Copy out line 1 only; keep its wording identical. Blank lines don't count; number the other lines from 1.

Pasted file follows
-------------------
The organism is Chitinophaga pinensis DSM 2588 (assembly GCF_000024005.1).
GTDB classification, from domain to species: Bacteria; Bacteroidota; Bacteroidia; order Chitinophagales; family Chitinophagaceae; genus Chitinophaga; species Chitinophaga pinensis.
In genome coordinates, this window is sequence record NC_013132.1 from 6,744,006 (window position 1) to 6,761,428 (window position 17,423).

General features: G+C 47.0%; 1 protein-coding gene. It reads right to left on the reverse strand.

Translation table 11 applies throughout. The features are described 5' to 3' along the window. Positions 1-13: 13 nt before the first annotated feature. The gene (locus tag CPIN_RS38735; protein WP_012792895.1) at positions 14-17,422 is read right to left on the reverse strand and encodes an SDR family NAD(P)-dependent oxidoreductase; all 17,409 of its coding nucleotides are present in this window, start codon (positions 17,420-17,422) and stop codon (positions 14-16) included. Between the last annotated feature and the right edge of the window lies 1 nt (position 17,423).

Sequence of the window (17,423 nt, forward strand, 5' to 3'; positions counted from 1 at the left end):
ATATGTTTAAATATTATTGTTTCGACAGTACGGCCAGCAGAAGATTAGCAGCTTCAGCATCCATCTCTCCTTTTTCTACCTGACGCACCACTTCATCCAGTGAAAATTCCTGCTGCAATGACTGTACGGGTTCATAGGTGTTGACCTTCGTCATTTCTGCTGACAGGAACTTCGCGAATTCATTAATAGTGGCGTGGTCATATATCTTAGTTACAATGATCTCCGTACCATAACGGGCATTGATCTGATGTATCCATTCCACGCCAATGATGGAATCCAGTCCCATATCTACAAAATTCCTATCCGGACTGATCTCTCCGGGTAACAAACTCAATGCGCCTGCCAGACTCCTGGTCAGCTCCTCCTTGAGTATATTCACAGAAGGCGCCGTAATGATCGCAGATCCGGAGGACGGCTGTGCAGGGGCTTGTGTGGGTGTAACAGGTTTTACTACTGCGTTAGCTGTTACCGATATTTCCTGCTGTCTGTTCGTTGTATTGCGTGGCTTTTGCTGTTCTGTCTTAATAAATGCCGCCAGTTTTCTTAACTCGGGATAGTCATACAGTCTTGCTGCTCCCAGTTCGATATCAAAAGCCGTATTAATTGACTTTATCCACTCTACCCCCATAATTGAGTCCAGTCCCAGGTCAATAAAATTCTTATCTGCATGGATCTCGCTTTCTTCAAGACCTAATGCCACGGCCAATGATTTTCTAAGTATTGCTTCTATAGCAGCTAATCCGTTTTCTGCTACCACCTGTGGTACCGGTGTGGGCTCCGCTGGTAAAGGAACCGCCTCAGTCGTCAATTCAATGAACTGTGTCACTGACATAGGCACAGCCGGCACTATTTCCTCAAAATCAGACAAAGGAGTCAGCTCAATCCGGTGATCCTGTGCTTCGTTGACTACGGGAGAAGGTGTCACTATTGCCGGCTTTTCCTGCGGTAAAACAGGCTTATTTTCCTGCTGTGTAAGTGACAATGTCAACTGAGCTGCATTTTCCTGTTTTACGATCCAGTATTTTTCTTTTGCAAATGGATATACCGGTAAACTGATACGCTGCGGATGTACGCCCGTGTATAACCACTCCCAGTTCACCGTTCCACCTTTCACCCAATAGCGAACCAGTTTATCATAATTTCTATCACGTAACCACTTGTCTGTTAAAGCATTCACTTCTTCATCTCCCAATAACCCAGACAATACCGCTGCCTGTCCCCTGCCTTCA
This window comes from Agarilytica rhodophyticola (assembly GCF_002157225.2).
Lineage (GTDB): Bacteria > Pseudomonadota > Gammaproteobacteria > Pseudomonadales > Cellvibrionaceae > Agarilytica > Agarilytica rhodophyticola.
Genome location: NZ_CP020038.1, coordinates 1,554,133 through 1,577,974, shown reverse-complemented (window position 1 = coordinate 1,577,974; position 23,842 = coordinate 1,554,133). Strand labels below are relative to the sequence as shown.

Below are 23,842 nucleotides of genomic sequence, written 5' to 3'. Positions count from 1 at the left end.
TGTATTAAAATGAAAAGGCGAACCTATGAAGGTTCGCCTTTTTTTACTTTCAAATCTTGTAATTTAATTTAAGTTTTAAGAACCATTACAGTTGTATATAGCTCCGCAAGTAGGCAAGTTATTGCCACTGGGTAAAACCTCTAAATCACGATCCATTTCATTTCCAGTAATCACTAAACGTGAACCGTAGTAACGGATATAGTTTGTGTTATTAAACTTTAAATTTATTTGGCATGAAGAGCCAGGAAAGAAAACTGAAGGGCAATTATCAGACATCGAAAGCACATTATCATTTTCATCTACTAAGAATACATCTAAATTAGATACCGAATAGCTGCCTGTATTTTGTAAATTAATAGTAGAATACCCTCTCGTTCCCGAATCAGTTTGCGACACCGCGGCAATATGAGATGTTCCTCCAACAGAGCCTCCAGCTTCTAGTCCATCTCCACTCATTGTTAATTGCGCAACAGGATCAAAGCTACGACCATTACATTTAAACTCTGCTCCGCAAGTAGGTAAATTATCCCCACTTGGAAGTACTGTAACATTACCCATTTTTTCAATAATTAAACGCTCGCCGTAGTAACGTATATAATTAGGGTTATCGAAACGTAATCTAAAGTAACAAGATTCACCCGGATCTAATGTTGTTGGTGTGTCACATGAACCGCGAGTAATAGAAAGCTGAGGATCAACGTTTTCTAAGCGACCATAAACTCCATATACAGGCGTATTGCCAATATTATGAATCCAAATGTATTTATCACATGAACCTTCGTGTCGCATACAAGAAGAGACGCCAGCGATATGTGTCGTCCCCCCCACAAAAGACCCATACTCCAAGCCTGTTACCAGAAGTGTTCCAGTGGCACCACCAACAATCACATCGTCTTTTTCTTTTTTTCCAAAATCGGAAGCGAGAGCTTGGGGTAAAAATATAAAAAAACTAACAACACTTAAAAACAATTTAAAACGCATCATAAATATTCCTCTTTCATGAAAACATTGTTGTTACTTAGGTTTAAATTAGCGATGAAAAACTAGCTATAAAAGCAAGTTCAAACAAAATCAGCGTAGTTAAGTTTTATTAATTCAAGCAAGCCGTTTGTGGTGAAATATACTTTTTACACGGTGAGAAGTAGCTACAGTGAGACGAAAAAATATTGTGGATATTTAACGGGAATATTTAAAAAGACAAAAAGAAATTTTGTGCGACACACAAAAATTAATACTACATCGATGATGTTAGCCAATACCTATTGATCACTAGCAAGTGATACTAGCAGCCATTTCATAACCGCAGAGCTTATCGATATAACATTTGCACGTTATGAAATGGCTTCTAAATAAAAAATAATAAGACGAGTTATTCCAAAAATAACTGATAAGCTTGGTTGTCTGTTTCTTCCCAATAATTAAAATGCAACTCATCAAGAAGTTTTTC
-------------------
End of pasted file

The organism is Chitinophaga pinensis DSM 2588 (assembly GCF_000024005.1).